4. Fine piece in its comprehensivenes but a bit shallow on the particulars :

    1. Venezuela was really isolated and poor, the settlements were small , no big indian population very primitive tribes , no great mineral resources , it was a backward place , with little contact with the outside world , in the beginning everything was scarce ,contemporary tales of much destitution , people wearing rags because clothes from spain could not be had , also a great scarcity of currency .

    2. Indians were not very numerous , they were very primitive, mostly nomadic and practicing slash and burn agriculture (mandioca , corn) , women were the hard workers , men were warriors and huntsmen , despised other more humdrum activities. not necessarily nice to their wives (Bonplands testimony) .

    3. When Cocoa and Coffee and Tobacco became highly profitable crops a plantation economy was started by a small group of spanish who because they couldnt count on the indian men to work hard bought and used african slaves brought in by Dutch slave traders thru Curacao.

    4. Few spanish women passed over to Venezuela ( 4% of the total of spanish inmigration , mostly from Andalucia , Extremadura and the Canary Islands , some castillians , very few from Northern Spain)

    5. Spanish men and Indian Women really went for each other (contemporary accounts) , pairings of spanish men and mostly aborigine women ( with a minority of black women to complete the mix) in colonial times formed the basis of todays mostly mestizo population . Pure indian communities almost dissapeared.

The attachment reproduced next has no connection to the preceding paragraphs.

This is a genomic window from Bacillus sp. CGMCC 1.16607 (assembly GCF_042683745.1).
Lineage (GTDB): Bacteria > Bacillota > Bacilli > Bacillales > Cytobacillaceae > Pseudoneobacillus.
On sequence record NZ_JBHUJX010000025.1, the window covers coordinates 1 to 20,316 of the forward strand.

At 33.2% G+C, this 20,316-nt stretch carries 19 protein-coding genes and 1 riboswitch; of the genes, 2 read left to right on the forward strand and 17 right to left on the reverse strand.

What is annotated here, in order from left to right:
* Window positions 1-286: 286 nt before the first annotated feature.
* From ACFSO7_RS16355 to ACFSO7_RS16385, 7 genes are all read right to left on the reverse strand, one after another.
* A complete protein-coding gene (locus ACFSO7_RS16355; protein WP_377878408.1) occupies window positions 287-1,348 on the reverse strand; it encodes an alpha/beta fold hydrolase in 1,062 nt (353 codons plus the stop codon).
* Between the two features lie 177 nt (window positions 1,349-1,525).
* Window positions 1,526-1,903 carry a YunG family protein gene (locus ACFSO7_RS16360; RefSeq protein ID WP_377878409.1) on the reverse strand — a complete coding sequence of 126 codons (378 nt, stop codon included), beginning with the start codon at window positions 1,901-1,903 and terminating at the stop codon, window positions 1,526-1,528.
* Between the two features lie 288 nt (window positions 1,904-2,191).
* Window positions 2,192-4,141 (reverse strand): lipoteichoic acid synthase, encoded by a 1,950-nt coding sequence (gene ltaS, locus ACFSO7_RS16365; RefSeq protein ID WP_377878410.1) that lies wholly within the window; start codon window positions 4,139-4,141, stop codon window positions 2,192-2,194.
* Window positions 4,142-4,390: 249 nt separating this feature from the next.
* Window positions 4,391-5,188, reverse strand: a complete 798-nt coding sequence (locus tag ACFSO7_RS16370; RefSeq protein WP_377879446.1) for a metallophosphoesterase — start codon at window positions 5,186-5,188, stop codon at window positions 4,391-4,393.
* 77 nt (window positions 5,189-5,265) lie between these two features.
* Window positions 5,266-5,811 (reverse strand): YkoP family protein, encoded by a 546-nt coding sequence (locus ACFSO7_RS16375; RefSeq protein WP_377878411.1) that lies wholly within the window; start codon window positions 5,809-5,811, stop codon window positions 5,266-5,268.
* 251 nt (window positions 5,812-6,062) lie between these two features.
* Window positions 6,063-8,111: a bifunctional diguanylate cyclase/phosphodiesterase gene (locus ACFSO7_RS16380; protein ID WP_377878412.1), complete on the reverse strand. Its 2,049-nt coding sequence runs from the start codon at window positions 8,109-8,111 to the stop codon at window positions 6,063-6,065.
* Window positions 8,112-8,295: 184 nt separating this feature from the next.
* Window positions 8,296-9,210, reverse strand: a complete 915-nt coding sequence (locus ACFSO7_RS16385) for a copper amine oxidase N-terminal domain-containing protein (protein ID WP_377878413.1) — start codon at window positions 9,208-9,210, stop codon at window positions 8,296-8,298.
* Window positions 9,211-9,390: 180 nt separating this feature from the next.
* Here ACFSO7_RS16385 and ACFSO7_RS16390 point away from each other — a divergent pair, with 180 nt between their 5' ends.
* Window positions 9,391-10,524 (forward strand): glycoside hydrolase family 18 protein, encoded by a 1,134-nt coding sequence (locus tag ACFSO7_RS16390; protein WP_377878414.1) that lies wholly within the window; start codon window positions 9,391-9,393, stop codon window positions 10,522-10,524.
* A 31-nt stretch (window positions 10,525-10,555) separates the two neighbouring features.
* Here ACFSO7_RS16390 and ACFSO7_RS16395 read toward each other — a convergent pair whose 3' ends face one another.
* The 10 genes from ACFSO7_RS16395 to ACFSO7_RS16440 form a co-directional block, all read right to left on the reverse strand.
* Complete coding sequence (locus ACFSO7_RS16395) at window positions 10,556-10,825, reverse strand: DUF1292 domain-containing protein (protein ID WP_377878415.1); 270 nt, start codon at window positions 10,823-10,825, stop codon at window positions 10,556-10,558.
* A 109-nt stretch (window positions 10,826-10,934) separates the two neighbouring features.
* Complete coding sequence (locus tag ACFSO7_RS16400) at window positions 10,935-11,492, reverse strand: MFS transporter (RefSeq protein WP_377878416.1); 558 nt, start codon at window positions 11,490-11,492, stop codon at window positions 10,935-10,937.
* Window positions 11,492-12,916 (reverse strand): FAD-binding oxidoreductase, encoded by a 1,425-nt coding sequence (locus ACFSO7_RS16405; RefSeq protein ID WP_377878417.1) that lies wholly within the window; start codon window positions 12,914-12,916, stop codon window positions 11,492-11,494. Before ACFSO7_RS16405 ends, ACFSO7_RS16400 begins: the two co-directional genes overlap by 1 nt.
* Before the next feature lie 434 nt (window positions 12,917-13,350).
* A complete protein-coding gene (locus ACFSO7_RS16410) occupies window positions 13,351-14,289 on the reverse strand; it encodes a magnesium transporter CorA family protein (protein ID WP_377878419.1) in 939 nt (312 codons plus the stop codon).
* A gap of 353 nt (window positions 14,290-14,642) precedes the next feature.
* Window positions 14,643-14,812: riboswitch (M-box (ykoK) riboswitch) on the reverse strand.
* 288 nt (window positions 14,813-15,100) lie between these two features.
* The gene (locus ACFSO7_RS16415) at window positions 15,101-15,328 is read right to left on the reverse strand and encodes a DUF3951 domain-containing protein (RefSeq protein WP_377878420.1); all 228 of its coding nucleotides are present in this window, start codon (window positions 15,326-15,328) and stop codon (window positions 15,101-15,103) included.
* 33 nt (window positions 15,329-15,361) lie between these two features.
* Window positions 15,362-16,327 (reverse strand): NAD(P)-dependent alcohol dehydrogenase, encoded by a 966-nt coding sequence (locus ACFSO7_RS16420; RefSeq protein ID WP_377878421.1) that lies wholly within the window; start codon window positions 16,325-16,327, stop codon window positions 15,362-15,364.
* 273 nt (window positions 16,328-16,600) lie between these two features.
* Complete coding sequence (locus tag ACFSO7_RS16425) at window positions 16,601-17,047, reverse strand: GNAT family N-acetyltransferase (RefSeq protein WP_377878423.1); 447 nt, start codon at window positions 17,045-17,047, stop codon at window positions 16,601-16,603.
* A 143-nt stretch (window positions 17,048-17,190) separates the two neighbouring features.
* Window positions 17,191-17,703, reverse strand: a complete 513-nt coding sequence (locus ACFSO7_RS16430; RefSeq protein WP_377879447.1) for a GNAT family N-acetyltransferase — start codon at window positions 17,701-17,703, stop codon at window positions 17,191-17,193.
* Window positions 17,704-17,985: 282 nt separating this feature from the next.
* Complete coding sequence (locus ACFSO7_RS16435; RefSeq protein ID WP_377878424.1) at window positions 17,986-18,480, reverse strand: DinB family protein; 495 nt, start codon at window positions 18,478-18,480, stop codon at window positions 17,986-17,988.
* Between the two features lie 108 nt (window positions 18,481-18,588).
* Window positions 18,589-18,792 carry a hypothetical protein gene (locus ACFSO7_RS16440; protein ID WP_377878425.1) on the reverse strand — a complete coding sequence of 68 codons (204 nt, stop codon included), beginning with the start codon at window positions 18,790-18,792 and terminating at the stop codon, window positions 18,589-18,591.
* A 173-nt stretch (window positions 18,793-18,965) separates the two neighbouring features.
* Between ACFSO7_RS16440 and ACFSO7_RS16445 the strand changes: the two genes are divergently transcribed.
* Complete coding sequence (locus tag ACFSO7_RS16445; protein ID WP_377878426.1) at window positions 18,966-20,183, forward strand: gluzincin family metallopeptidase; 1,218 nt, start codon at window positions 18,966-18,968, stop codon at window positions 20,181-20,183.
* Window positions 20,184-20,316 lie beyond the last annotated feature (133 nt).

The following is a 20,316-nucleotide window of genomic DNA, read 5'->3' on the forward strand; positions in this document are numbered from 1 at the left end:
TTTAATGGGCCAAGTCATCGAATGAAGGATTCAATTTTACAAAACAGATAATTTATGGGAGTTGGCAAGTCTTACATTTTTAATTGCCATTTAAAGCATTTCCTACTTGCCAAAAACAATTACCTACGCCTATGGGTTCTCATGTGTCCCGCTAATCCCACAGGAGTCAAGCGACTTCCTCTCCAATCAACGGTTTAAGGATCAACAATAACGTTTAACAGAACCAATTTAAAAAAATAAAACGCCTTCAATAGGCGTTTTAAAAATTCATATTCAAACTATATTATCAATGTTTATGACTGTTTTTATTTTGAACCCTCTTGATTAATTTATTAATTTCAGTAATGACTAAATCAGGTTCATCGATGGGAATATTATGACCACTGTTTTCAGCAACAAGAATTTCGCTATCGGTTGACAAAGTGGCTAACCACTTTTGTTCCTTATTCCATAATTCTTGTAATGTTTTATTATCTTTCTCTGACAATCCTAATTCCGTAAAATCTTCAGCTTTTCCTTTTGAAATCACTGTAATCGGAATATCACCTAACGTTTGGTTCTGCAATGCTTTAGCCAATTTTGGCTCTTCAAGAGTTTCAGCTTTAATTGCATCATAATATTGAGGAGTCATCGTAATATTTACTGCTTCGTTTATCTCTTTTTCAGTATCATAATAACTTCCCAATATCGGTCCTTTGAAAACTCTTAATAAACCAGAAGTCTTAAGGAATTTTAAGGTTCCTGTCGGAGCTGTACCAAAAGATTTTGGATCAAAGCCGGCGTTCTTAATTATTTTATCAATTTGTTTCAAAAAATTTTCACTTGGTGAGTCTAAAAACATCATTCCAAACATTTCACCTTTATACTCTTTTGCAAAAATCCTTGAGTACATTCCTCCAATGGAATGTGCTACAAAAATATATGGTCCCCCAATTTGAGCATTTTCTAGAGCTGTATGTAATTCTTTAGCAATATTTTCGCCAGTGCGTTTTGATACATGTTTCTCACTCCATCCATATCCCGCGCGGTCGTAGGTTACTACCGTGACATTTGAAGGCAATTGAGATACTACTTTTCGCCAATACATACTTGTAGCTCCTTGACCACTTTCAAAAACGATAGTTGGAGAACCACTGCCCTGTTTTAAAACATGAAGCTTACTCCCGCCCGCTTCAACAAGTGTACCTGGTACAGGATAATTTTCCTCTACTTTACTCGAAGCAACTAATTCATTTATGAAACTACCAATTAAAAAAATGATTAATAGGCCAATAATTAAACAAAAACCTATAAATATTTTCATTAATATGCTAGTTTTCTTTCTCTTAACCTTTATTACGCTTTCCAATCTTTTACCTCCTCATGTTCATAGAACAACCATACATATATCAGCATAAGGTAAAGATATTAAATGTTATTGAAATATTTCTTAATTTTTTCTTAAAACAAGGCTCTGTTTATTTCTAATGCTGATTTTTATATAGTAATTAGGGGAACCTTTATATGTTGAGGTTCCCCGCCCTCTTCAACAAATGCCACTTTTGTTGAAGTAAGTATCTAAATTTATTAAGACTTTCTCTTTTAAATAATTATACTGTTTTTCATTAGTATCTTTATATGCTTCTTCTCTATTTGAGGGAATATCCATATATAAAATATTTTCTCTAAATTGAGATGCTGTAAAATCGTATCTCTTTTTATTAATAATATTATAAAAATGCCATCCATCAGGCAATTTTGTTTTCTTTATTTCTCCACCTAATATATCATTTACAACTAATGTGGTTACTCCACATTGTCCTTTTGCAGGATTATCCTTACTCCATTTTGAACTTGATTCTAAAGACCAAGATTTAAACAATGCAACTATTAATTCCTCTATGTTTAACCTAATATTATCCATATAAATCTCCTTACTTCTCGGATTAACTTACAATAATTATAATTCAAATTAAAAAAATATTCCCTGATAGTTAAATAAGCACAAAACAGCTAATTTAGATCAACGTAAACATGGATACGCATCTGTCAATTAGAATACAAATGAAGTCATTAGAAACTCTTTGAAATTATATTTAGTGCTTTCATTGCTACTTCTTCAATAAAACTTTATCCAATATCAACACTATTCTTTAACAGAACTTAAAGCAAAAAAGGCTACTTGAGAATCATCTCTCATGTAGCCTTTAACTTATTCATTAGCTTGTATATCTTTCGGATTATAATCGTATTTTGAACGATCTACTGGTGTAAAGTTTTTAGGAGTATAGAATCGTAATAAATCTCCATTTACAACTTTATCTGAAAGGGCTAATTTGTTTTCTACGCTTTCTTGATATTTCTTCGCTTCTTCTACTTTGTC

(modern genetic studies bear this out) .

    6. Purely white couples were scarce and concentrated on the tiny wealthiest land owning population , the latter became a very arrogant exclusive caste called the Mantuanos , who owned the richest land and exercised social dominance ( controlled and tempered by the very spare presence of Spanish royal officials)

    7.There was a mostly commercial white middle class of traders and small craftmen constituted mostly of inmigrant from the Canary Islands and their descendants , always aspiring to reach respectable status but held back by the arrogance and scorn of the original mantuano class.Miranda was one example of this Canary Islands underclass.

    8. There was no love lost between the dark mestizo population and the mantuanos , the mantuanos were heartely hated by the rest of the population who felt their aspirations were better represented by the Royal Officials.